As so many members of some ancient praetorian guard, they seemed to swear personal loyalty not to the State, but to Sanjay Gandhi. Did they gain personally? Not every one of them. A few died miserable deaths, among them Delhi Lt Governor Krishan Chand. Most saved their jobs, and gained a promotion or two. Some rose further, including Bhinder, who became police commissioner of Delhi and saw his wife elected to the Lok Sabha, more than once. Shukla and Jagmohan rose in the Congress government, switched sides to other popliteal formations, and rose further. Jagmohan was a governor and a minister in the BJP government.

The few of them who wrote books, including Jagmohan, never did explain what mesmerised them that they forgot the rules of their services or the niceties of the system. Many of them made money on the side, it was said. But no one really became a tycoon. The traditional business houses prospered, but they had always prospered, no matter the authority, from the times of the British and the World Wars.

A common thread was, perhaps, an unspoken Islamophobia – a dislike if not hate for the Muslims of Delhi, Uttar Pradesh, Madhya Pradesh and other North Indian regions. What would later be called demographic paranoia. That would explain an aspect of the viciousness of the programmes of forcible sterilisation – tubectomies and vasectomies of young men and women as well as others well past the age of procreation. While the target seemed to be the population of the poor at large, Muslims and Muslim majority areas were patently a special target, by design. The terrible might of the State was successfully – at least for a time – pressed into the service of a pervert political xenophobia.

That too was the case with due process of law, the criminal justice system, and above all, the police. It went far beyond the mass arrests that marked the onset of the Emergency, when almost every politician and activist of national or municipal status was locked up without much hope of judicial redress. There had been large-scale political killings of Naxalites and political rivals in Bengal and other places even before the Emergency. But the first talk of extra-judicial executions – “false encounters” as they are now called especially when the dead are Muslims or others labelled as Maoists – burst through then despite the cover of official censorship. Even people not born then know about the curious case of Sundar Daku of Delhi, and his death at the hands of the local police.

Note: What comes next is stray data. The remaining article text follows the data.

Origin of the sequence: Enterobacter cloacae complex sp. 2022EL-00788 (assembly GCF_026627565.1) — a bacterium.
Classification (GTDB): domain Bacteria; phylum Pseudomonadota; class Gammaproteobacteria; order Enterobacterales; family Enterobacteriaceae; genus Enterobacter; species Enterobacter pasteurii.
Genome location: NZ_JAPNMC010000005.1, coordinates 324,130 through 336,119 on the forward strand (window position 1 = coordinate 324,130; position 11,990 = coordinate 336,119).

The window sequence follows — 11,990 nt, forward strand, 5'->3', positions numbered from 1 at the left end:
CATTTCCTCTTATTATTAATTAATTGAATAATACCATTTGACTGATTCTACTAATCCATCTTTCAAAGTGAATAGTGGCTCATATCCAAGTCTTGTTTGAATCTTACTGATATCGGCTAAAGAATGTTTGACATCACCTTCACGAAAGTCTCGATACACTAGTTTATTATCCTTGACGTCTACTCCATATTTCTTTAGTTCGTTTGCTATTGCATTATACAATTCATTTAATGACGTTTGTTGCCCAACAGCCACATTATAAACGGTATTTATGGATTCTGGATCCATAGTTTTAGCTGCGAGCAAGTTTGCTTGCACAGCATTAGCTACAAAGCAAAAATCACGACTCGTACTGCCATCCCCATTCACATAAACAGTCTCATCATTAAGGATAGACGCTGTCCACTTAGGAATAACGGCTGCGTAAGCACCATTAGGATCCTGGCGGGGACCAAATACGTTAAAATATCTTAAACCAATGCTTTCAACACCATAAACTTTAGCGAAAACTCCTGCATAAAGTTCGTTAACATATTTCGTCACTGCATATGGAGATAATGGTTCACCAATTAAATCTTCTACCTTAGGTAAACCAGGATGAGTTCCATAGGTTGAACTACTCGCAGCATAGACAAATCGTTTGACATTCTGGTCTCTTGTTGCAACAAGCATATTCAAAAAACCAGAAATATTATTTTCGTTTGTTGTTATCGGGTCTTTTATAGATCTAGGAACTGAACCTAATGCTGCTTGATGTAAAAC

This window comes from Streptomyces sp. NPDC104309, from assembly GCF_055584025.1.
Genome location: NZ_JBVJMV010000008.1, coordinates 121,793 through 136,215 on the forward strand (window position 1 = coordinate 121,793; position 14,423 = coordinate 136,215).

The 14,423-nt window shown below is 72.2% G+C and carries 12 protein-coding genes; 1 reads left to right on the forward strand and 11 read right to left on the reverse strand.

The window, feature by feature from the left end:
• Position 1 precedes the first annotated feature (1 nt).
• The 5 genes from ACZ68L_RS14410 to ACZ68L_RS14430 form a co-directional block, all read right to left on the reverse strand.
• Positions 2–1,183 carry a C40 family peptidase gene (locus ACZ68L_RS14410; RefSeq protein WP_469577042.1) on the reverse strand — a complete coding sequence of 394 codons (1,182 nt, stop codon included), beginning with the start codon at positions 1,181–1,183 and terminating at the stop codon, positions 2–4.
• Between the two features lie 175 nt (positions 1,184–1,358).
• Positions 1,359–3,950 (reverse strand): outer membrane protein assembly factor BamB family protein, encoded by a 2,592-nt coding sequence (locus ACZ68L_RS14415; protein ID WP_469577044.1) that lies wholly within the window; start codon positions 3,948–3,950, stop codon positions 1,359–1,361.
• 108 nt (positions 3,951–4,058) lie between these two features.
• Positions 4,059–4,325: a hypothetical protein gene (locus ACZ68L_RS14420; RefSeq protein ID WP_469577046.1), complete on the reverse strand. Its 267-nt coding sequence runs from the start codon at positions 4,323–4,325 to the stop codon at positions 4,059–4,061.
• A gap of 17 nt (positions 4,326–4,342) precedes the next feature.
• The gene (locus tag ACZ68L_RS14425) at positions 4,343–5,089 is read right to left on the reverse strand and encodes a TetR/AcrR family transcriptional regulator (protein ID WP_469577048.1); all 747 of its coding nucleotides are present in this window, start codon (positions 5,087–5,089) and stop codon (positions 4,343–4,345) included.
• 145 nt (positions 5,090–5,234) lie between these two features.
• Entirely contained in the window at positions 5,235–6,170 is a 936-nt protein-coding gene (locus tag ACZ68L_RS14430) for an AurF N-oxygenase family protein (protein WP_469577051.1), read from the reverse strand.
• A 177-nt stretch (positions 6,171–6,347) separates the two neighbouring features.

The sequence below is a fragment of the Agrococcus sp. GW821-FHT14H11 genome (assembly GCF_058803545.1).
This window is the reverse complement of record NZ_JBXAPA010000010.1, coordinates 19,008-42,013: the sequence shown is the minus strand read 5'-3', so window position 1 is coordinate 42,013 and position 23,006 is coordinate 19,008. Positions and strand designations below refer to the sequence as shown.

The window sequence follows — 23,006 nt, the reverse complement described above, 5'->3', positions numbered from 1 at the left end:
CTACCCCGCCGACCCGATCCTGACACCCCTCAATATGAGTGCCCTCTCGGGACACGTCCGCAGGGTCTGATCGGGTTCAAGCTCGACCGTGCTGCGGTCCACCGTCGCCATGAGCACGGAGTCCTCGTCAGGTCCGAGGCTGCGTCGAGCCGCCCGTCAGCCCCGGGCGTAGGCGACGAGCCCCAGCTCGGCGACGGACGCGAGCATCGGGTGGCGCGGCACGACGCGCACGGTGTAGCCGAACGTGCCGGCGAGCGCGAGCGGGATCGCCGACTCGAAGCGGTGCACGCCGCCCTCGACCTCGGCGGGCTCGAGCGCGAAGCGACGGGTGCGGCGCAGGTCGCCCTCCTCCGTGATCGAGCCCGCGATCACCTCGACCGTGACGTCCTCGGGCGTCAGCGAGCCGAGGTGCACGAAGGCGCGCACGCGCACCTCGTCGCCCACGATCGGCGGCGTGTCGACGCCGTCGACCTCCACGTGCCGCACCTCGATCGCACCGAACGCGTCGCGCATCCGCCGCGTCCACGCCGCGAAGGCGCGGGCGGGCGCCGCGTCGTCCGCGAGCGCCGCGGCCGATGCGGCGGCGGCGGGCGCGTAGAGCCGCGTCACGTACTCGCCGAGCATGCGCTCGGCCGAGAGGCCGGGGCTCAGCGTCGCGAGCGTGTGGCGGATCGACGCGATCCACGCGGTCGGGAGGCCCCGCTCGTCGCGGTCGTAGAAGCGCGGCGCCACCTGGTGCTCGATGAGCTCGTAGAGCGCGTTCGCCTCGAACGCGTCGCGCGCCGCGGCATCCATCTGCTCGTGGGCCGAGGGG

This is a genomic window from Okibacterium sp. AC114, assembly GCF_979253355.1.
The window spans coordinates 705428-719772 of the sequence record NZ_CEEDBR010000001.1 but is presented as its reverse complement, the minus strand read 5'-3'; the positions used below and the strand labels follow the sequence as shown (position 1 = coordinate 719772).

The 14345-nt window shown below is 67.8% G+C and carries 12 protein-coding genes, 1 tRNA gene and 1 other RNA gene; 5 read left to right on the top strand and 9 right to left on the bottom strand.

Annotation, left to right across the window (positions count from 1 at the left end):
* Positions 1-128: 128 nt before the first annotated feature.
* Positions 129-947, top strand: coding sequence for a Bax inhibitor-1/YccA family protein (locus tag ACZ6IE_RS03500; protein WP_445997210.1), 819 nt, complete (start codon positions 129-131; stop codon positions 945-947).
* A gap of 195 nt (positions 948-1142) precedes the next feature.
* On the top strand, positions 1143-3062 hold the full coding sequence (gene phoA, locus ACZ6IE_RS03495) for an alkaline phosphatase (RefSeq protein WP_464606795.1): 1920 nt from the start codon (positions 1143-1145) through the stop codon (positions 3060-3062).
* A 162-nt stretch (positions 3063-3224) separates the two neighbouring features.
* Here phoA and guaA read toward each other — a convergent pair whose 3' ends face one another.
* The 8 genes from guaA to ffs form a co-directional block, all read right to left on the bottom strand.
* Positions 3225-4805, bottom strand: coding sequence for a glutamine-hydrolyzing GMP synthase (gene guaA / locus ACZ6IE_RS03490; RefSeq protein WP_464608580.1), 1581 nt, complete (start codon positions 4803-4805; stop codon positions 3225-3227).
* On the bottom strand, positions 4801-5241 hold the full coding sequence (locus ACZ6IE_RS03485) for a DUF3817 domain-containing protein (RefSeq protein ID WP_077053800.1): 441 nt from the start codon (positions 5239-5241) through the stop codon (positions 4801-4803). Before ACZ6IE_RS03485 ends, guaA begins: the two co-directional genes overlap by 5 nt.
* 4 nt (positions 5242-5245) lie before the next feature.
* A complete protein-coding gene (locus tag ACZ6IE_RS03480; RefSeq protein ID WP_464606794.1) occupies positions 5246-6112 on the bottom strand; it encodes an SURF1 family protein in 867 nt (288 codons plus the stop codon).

Subverting the Constitution

All this was a sub-plot in the governance of the day. It was a parallel track that kept pace with the more formal dismantling of the Constitutional apparatus. Indira Gandhi, her docile cabinet, the faceless “kitchen cabinet” and the Prime Minister’s Office, did the tasks Sanjay Gandhi set for them, and then some more.

Sanjay Gandhi had shown how easily the “foolproof” Constitution created by the likes of Dr BR Ambedkar and his grandfather, Jawaharlal Nehru, could be subverted, castrated and, for all practical purposes, thrown into the dustbin. Atal Behari Vajpayee had, in another context, called Indira Gandhi Durga, the awesome demon-slaying Goddess, the person of the bold stroke, the steel-encased iron fist, the challenger of fate itself. This had been seen before the Emergency when she challenged the reigning deities, and divided the Congress. In 1971, she divided Pakistan in the face of opposition from the west. She challenged the superpowers and carried out the nuclear “implosion”. And then, she tempted fate and sent army tanks into the Golden Temple in an unprecedented show of strength and in a decision so very wrong in hindsight. These are qualities, or properties, that many admire in a leader.

But she was the prime minister, even if her election had been challenged in court, and for a time, upturned.

Sanjay Gandhi showed one does not have to hold office to wield government power.

That continues to tempt individuals and organisations.

John Dayal co-authored For Reasons of State – Delhi under the Emergency with Ajoy Bose, published in 1977.